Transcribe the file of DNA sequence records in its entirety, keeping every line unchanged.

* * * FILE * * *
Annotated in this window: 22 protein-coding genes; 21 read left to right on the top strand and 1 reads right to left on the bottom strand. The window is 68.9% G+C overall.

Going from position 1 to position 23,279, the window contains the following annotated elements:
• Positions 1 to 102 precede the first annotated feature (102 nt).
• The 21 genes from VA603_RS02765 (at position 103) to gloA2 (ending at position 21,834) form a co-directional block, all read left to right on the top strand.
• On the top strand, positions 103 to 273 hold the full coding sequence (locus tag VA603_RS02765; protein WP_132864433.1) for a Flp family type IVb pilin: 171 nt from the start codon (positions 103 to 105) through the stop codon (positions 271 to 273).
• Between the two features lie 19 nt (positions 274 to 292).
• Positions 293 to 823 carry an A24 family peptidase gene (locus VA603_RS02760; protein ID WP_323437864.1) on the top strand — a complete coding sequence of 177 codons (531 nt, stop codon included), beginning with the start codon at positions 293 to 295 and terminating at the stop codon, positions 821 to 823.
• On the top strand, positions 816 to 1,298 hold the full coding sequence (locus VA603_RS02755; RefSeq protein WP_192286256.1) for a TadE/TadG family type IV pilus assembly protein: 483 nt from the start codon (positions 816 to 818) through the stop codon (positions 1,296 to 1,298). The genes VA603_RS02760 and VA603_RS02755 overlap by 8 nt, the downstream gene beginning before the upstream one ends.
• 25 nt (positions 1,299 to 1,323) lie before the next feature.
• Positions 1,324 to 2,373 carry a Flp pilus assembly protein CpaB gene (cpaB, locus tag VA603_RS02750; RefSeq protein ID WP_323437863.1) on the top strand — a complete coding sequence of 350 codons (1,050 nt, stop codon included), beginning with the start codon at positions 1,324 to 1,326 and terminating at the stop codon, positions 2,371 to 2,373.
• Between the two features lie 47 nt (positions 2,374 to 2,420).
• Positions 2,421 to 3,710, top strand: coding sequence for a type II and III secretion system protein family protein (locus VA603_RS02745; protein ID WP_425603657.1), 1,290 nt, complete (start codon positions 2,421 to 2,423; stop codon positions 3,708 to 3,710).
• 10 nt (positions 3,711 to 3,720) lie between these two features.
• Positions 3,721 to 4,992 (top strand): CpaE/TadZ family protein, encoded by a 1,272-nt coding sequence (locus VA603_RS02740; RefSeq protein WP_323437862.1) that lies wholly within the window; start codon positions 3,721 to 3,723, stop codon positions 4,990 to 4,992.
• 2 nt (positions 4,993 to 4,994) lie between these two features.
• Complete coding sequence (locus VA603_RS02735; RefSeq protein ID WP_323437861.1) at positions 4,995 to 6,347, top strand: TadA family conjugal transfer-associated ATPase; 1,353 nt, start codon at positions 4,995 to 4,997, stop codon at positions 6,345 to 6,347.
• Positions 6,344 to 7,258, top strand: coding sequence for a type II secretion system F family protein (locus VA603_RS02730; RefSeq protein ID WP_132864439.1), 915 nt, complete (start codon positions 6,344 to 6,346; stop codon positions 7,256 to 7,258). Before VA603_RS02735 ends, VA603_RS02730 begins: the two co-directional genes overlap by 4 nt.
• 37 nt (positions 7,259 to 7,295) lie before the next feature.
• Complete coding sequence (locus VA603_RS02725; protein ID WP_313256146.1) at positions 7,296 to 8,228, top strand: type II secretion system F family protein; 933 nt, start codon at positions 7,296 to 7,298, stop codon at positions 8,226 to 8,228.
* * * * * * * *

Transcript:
Annotated in this window: 22 protein-coding genes; 21 read left to right on the top strand and 1 reads right to left on the bottom strand. The window is 68.9% G+C overall.

Going from position 1 to position 23,279, the window contains the following annotated elements:
• Positions 1 to 102 precede the first annotated feature (102 nt).
• The 21 genes from VA603_RS02765 (at position 103) to gloA2 (ending at position 21,834) form a co-directional block, all read left to right on the top strand.
• On the top strand, positions 103 to 273 hold the full coding sequence (locus tag VA603_RS02765; protein WP_132864433.1) for a Flp family type IVb pilin: 171 nt from the start codon (positions 103 to 105) through the stop codon (positions 271 to 273).
• Between the two features lie 19 nt (positions 274 to 292).
• Positions 293 to 823 carry an A24 family peptidase gene (locus VA603_RS02760; protein ID WP_323437864.1) on the top strand — a complete coding sequence of 177 codons (531 nt, stop codon included), beginning with the start codon at positions 293 to 295 and terminating at the stop codon, positions 821 to 823.
• On the top strand, positions 816 to 1,298 hold the full coding sequence (locus VA603_RS02755; RefSeq protein WP_192286256.1) for a TadE/TadG family type IV pilus assembly protein: 483 nt from the start codon (positions 816 to 818) through the stop codon (positions 1,296 to 1,298). The genes VA603_RS02760 and VA603_RS02755 overlap by 8 nt, the downstream gene beginning before the upstream one ends.
• 25 nt (positions 1,299 to 1,323) lie before the next feature.
• Positions 1,324 to 2,373 carry a Flp pilus assembly protein CpaB gene (cpaB, locus tag VA603_RS02750; RefSeq protein ID WP_323437863.1) on the top strand — a complete coding sequence of 350 codons (1,050 nt, stop codon included), beginning with the start codon at positions 1,324 to 1,326 and terminating at the stop codon, positions 2,371 to 2,373.
• Between the two features lie 47 nt (positions 2,374 to 2,420).
• Positions 2,421 to 3,710, top strand: coding sequence for a type II and III secretion system protein family protein (locus VA603_RS02745; protein ID WP_425603657.1), 1,290 nt, complete (start codon positions 2,421 to 2,423; stop codon positions 3,708 to 3,710).
• 10 nt (positions 3,711 to 3,720) lie between these two features.
• Positions 3,721 to 4,992 (top strand): CpaE/TadZ family protein, encoded by a 1,272-nt coding sequence (locus VA603_RS02740; RefSeq protein WP_323437862.1) that lies wholly within the window; start codon positions 3,721 to 3,723, stop codon positions 4,990 to 4,992.
• 2 nt (positions 4,993 to 4,994) lie between these two features.
• Complete coding sequence (locus VA603_RS02735; RefSeq protein ID WP_323437861.1) at positions 4,995 to 6,347, top strand: TadA family conjugal transfer-associated ATPase; 1,353 nt, start codon at positions 4,995 to 4,997, stop codon at positions 6,345 to 6,347.
• Positions 6,344 to 7,258, top strand: coding sequence for a type II secretion system F family protein (locus VA603_RS02730; RefSeq protein ID WP_132864439.1), 915 nt, complete (start codon positions 6,344 to 6,346; stop codon positions 7,256 to 7,258). Before VA603_RS02735 ends, VA603_RS02730 begins: the two co-directional genes overlap by 4 nt.
• 37 nt (positions 7,259 to 7,295) lie before the next feature.
• Complete coding sequence (locus VA603_RS02725; protein ID WP_313256146.1) at positions 7,296 to 8,228, top strand: type II secretion system F family protein; 933 nt, start codon at positions 7,296 to 7,298, stop codon at positions 8,226 to 8,228.